Left to Our Own Devices
This is how it works in the airline business: The Big Dog carrier makes a decision and the followers, well, follow. These days, of course, Delta Air Lines is The Big Dog carrier. It makes more money and generally runs a better operation. It is perceived to be the smartest and most nimble player in the shrunken U.S. skies.
Delta has committed to keeping and adding in-flight seatback monitors. This year, it boasted that it had installed monitors on its 600th aircraft. "Customers continue to tell us they're important," says Tim Mapes, Delta's chief marketing officer.
But here's the odd thing. American and United airlines don't agree. And they're not following. Those two carriers are ripping out seatback monitors and/or omitting them from newly delivered aircraft.
As a counterpoint to Mapes and Delta, American and United executives offer a litany of rationales for fragging their monitors: They're costly to install. They're heavy and more in-flight weight means more fuel burn and that means expense. They are quick to break and quick to become obsolete. Flyers are carrying all sorts of devices with monitors: laptops, tablets, E-readers, and, especially, mobile phones. Each of the devices permit travelers to carry their preferred forms of entertainment: books, magazines, music, video and apps of all flavors.
In the short term, I think Delta probably has the high ground. No matter how many devices they are toting with them, most travelers still like the convenience of a seatback monitor. But Delta runs the risk of dying on the hill of seatback monitors. Remember how fast we went from hating hotel voicemail to wondering why hotels didn't have voicemail? Hell, remember how fast we went from demanding quality in-room phone systems to making all our calls on our own phones?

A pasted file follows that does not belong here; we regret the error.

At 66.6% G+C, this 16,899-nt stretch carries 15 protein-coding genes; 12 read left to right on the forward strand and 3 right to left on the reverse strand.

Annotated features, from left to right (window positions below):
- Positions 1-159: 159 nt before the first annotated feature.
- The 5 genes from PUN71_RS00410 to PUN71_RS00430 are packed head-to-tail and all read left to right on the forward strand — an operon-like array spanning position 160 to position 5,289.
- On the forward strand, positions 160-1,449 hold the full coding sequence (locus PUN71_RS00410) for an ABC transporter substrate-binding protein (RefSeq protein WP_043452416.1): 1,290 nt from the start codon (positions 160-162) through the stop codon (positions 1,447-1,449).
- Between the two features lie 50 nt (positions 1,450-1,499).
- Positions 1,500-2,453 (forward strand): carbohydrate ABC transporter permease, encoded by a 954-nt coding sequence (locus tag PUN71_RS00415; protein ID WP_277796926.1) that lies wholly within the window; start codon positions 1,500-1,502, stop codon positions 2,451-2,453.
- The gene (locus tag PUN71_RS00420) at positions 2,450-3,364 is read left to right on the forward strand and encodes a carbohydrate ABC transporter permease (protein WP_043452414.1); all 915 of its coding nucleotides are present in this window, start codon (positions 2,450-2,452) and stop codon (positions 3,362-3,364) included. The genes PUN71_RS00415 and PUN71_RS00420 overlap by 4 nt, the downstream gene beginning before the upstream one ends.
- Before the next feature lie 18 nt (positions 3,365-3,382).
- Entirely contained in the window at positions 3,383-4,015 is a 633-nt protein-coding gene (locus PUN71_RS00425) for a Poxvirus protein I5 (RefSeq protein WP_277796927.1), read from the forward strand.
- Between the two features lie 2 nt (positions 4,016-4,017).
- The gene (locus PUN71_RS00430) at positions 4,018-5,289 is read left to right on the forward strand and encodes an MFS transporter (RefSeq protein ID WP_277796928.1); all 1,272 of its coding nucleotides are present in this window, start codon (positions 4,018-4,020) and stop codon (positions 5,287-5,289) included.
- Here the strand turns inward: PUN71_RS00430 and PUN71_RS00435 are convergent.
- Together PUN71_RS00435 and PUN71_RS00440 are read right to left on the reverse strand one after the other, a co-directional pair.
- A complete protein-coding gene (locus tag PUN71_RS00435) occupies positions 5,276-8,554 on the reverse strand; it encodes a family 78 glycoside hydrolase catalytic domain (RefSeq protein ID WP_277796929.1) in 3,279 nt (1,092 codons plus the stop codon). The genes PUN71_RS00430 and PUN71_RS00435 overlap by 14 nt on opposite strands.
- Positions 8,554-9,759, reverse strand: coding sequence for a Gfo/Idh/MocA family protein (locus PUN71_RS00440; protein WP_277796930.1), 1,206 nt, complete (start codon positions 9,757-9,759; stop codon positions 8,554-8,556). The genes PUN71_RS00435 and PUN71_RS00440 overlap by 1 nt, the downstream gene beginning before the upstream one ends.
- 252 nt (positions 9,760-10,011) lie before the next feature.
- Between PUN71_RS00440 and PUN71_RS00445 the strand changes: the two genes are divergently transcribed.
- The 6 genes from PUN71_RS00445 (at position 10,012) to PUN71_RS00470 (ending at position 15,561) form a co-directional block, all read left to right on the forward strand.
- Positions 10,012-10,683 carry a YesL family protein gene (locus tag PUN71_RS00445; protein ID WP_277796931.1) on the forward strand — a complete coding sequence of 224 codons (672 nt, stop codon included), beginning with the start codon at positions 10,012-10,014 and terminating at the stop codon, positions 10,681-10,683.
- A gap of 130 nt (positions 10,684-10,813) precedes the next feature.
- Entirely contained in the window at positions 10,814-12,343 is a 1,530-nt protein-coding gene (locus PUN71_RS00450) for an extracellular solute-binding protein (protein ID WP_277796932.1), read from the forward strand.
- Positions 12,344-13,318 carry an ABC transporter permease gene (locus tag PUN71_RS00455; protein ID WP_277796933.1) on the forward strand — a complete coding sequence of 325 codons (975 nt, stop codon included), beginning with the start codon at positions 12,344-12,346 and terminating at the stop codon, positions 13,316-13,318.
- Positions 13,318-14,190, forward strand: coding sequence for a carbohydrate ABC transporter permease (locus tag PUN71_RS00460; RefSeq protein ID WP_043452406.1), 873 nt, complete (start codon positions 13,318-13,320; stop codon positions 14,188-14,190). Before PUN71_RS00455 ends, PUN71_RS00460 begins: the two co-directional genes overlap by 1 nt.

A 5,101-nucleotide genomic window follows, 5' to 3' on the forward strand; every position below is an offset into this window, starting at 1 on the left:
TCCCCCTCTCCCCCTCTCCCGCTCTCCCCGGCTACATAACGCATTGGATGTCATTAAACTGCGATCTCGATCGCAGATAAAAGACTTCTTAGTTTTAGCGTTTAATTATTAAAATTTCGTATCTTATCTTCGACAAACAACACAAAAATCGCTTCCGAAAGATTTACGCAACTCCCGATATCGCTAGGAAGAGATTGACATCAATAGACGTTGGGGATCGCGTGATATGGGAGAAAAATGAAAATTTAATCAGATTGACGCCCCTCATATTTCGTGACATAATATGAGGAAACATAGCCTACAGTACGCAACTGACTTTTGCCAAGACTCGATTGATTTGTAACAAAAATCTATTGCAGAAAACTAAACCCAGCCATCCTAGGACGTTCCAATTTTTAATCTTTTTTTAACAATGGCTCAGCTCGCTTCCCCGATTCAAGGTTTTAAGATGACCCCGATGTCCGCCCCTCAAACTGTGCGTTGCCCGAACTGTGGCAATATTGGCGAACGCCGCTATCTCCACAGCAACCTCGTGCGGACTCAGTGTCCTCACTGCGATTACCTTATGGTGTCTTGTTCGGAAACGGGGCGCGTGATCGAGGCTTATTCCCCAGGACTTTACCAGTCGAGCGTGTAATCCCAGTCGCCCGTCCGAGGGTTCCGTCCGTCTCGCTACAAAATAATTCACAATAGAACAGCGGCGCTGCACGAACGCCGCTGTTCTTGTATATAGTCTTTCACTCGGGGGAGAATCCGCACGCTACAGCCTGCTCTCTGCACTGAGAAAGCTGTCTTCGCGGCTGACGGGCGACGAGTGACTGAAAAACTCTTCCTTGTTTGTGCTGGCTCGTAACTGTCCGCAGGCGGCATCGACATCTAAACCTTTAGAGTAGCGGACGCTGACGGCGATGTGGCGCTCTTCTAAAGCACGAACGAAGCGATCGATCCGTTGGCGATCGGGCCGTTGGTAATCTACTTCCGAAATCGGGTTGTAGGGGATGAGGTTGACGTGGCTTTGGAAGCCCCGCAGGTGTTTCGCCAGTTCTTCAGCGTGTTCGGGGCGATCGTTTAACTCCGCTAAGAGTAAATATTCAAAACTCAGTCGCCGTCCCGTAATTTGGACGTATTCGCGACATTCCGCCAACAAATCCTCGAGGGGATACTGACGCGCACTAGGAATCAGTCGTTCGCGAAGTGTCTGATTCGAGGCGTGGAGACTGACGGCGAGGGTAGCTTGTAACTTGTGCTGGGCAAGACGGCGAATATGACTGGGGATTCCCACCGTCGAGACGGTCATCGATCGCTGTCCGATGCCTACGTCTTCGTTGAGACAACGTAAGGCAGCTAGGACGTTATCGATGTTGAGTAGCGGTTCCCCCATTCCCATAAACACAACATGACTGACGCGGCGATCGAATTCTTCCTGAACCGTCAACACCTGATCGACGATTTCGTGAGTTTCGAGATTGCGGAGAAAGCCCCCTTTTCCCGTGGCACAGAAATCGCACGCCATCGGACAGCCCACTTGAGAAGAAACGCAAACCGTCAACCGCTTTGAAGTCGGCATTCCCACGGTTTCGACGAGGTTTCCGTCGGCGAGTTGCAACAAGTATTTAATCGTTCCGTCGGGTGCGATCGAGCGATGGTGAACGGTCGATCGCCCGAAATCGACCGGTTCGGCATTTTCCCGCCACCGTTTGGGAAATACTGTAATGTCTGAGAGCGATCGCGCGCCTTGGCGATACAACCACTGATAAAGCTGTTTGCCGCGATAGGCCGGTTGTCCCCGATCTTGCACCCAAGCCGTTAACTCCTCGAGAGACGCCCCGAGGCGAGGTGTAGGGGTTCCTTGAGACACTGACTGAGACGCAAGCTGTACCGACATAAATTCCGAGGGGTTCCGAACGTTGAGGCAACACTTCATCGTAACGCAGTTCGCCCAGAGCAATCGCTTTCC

History will pass Delta by. American and United will win in the long run. It's just a matter of when.
In the meantime, what do we do? Are we prepared for being left to our own devices and providing our own entertainment? Are we properly equipped? I asked JoeSentMe's columnists and contributors to consider those questions.
What should we carry? How should we do it? What do they carry on the road--and why?
Here's what they have contributed. I think you'll find their thoughts on everything from books--hey, McGarvey admits he has yet to read that big, heavy copy of Finnegans Wake he carried around for years--to stand-up intriguing. We're talking about movies and music and bingeable TV series and even obscure German composers. And, yes, we're talking about how to do it and how to store it, too. -- J.B.
Music has always been what drives me on the road. It keeps me sane and it calms me down. Here are the tunes I always carry with me--and why.
Flying off into the sunset? It requires a bit of prep, reliable WiFi and my iPad mini (aka my best friend)--and a holy trinity of apps.
Martin B. Deutsch
I'm a book guy. A few books are all I need to be happy on the road. But give me a little Louis Armstrong and some "Beethoven's Fifth," too.
I recently passed on a chance at a free roundtrip to Asia. It's too long to fly. But I gave real thought to the tunes and TV that I'd take along for the ride.
Picture me back in 2009: Into my carry-on would go Being and Nothingness, weighing at least a pound. Maybe the very heavy Finnegans Wake, too. Thank heavens for E-readers.
Nothing satisfies me in-flight like reading good fiction in the form of an old-fashioned hard copy book. I've never stopped carrying novels.
Why not download the video you want to see to Micro-SD cards? They're so cheap now that you can fly with a huge library of cards.
When I first began flying long hauls, I traveled with a stack of cassette tapes and a Sony Walkman. That sound was far superior to what we get now.
This column is Copyright © 2018 by Joe Brancatelli. JoeSentMe.com is Copyright © 2018 by Joe Brancatelli. All rights reserved. All of the opinions and material in this column are the sole property and responsibility of Joe Brancatelli. This material may not be reproduced in any form without his express written permission.